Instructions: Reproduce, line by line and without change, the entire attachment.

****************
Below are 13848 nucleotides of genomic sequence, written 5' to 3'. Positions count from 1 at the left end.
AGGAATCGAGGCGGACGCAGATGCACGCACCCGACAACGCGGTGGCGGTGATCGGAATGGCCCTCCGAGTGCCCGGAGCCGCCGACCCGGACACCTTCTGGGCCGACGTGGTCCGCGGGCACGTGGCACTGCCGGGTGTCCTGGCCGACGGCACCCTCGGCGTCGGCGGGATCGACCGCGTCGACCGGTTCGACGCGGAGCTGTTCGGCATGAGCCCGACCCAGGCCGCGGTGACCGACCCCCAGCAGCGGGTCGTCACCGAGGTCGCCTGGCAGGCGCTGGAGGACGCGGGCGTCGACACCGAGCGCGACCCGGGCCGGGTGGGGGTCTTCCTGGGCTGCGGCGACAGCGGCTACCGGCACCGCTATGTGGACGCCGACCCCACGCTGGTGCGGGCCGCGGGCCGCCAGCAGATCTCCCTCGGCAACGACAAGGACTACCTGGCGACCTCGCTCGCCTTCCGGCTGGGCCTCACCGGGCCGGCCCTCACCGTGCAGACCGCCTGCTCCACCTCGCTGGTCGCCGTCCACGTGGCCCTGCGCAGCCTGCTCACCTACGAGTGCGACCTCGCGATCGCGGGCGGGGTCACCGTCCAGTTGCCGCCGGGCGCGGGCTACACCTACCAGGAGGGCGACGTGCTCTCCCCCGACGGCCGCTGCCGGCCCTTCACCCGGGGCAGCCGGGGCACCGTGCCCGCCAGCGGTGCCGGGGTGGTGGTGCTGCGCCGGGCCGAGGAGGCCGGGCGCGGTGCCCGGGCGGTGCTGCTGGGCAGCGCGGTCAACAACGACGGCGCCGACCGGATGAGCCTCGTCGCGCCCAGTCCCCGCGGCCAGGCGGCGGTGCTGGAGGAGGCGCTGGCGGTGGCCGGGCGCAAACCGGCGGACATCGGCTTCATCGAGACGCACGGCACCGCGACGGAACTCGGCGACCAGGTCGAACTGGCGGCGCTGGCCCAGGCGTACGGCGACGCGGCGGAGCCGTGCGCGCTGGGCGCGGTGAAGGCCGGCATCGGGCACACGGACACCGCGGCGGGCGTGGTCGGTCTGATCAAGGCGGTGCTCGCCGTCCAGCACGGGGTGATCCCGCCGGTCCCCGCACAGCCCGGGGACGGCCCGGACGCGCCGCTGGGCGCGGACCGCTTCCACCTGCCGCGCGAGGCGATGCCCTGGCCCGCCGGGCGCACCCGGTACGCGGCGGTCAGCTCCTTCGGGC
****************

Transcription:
Below are 13848 nucleotides of genomic sequence, written 5' to 3'. Positions count from 1 at the left end.
AGGAATCGAGGCGGACGCAGATGCACGCACCCGACAACGCGGTGGCGGTGATCGGAATGGCCCTCCGAGTGCCCGGAGCCGCCGACCCGGACACCTTCTGGGCCGACGTGGTCCGCGGGCACGTGGCACTGCCGGGTGTCCTGGCCGACGGCACCCTCGGCGTCGGCGGGATCGACCGCGTCGACCGGTTCGACGCGGAGCTGTTCGGCATGAGCCCGACCCAGGCCGCGGTGACCGACCCCCAGCAGCGGGTCGTCACCGAGGTCGCCTGGCAGGCGCTGGAGGACGCGGGCGTCGACACCGAGCGCGACCCGGGCCGGGTGGGGGTCTTCCTGGGCTGCGGCGACAGCGGCTACCGGCACCGCTATGTGGACGCCGACCCCACGCTGGTGCGGGCCGCGGGCCGCCAGCAGATCTCCCTCGGCAACGACAAGGACTACCTGGCGACCTCGCTCGCCTTCCGGCTGGGCCTCACCGGGCCGGCCCTCACCGTGCAGACCGCCTGCTCCACCTCGCTGGTCGCCGTCCACGTGGCCCTGCGCAGCCTGCTCACCTACGAGTGCGACCTCGCGATCGCGGGCGGGGTCACCGTCCAGTTGCCGCCGGGCGCGGGCTACACCTACCAGGAGGGCGACGTGCTCTCCCCCGACGGCCGCTGCCGGCCCTTCACCCGGGGCAGCCGGGGCACCGTGCCCGCCAGCGGTGCCGGGGTGGTGGTGCTGCGCCGGGCCGAGGAGGCCGGGCGCGGTGCCCGGGCGGTGCTGCTGGGCAGCGCGGTCAACAACGACGGCGCCGACCGGATGAGCCTCGTCGCGCCCAGTCCCCGCGGCCAGGCGGCGGTGCTGGAGGAGGCGCTGGCGGTGGCCGGGCGCAAACCGGCGGACATCGGCTTCATCGAGACGCACGGCACCGCGACGGAACTCGGCGACCAGGTCGAACTGGCGGCGCTGGCCCAGGCGTACGGCGACGCGGCGGAGCCGTGCGCGCTGGGCGCGGTGAAGGCCGGCATCGGGCACACGGACACCGCGGCGGGCGTGGTCGGTCTGATCAAGGCGGTGCTCGCCGTCCAGCACGGGGTGATCCCGCCGGTCCCCGCACAGCCCGGGGACGGCCCGGACGCGCCGCTGGGCGCGGACCGCTTCCACCTGCCGCGCGAGGCGATGCCCTGGCCCGCCGGGCGCACCCGGTACGCGGCGGTCAGCTCCTTCGGGC